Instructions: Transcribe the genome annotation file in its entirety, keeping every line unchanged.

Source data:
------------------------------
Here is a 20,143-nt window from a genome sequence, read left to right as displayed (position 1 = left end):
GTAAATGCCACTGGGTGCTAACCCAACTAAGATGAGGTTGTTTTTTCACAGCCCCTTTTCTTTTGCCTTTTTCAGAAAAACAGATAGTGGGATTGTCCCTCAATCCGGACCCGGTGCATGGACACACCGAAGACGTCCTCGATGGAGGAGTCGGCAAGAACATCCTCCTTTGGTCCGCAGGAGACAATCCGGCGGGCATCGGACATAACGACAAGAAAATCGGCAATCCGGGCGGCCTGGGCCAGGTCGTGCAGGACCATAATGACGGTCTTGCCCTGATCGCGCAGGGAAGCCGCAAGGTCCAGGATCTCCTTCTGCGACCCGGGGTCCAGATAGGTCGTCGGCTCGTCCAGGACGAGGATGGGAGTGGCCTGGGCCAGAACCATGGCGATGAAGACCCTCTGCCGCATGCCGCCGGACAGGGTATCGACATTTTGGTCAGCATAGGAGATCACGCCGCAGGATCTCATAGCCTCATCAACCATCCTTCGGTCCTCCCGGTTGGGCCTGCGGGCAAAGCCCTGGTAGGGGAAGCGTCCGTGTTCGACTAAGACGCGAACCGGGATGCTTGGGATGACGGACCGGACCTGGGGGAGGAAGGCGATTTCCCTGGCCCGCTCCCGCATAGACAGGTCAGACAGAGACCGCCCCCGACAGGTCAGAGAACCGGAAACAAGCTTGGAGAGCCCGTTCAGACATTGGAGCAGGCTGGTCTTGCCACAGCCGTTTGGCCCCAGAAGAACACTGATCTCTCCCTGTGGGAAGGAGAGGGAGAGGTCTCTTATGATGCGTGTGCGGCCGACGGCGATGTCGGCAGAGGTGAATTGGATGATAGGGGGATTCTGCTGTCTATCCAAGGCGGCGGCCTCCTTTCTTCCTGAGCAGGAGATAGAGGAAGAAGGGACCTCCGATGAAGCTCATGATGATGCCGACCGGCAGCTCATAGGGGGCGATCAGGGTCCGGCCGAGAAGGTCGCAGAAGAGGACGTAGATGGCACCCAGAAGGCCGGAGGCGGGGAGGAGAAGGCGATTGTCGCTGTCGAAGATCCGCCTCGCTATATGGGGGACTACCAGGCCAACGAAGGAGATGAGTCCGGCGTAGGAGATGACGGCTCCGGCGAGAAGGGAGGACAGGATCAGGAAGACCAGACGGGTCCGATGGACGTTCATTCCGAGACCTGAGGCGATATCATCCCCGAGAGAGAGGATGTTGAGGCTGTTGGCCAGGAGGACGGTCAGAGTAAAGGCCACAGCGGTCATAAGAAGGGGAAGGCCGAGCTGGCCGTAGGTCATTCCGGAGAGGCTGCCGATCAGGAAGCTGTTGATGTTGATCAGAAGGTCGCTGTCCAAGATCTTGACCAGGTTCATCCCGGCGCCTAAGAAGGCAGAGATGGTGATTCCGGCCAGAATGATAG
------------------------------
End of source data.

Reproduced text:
Here is a 20,143-nt window from a genome sequence, read left to right as displayed (position 1 = left end):
GTAAATGCCACTGGGTGCTAACCCAACTAAGATGAGGTTGTTTTTTCACAGCCCCTTTTCTTTTGCCTTTTTCAGAAAAACAGATAGTGGGATTGTCCCTCAATCCGGACCCGGTGCATGGACACACCGAAGACGTCCTCGATGGAGGAGTCGGCAAGAACATCCTCCTTTGGTCCGCAGGAGACAATCCGGCGGGCATCGGACATAACGACAAGAAAATCGGCAATCCGGGCGGCCTGGGCCAGGTCGTGCAGGACCATAATGACGGTCTTGCCCTGATCGCGCAGGGAAGCCGCAAGGTCCAGGATCTCCTTCTGCGACCCGGGGTCCAGATAGGTCGTCGGCTCGTCCAGGACGAGGATGGGAGTGGCCTGGGCCAGAACCATGGCGATGAAGACCCTCTGCCGCATGCCGCCGGACAGGGTATCGACATTTTGGTCAGCATAGGAGATCACGCCGCAGGATCTCATAGCCTCATCAACCATCCTTCGGTCCTCCCGGTTGGGCCTGCGGGCAAAGCCCTGGTAGGGGAAGCGTCCGTGTTCGACTAAGACGCGAACCGGGATGCTTGGGATGACGGACCGGACCTGGGGGAGGAAGGCGATTTCCCTGGCCCGCTCCCGCATAGACAGGTCAGACAGAGACCGCCCCCGACAGGTCAGAGAACCGGAAACAAGCTTGGAGAGCCCGTTCAGACATTGGAGCAGGCTGGTCTTGCCACAGCCGTTTGGCCCCAGAAGAACACTGATCTCTCCCTGTGGGAAGGAGAGGGAGAGGTCTCTTATGATGCGTGTGCGGCCGACGGCGATGTCGGCAGAGGTGAATTGGATGATAGGGGGATTCTGCTGTCTATCCAAGGCGGCGGCCTCCTTTCTTCCTGAGCAGGAGATAGAGGAAGAAGGGACCTCCGATGAAGCTCATGATGATGCCGACCGGCAGCTCATAGGGGGCGATCAGGGTCCGGCCGAGAAGGTCGCAGAAGAGGACGTAGATGGCACCCAGAAGGCCGGAGGCGGGGAGGAGAAGGCGATTGTCGCTGTCGAAGATCCGCCTCGCTATATGGGGGACTACCAGGCCAACGAAGGAGATGAGTCCGGCGTAGGAGATGACGGCTCCGGCGAGAAGGGAGGACAGGATCAGGAAGACCAGACGGGTCCGATGGACGTTCATTCCGAGACCTGAGGCGATATCATCCCCGAGAGAGAGGATGTTGAGGCTGTTGGCCAGGAGGACGGTCAGAGTAAAGGCCACAGCGGTCATAAGAAGGGGAAGGCCGAGCTGGCCGTAGGTCATTCCGGAGAGGCTGCCGATCAGGAAGCTGTTGATGTTGATCAGAAGGTCGCTGTCCAAGATCTTGACCAGGTTCATCCCGGCGCCTAAGAAGGCAGAGATGGTGATTCCGGCCAGAATGATAG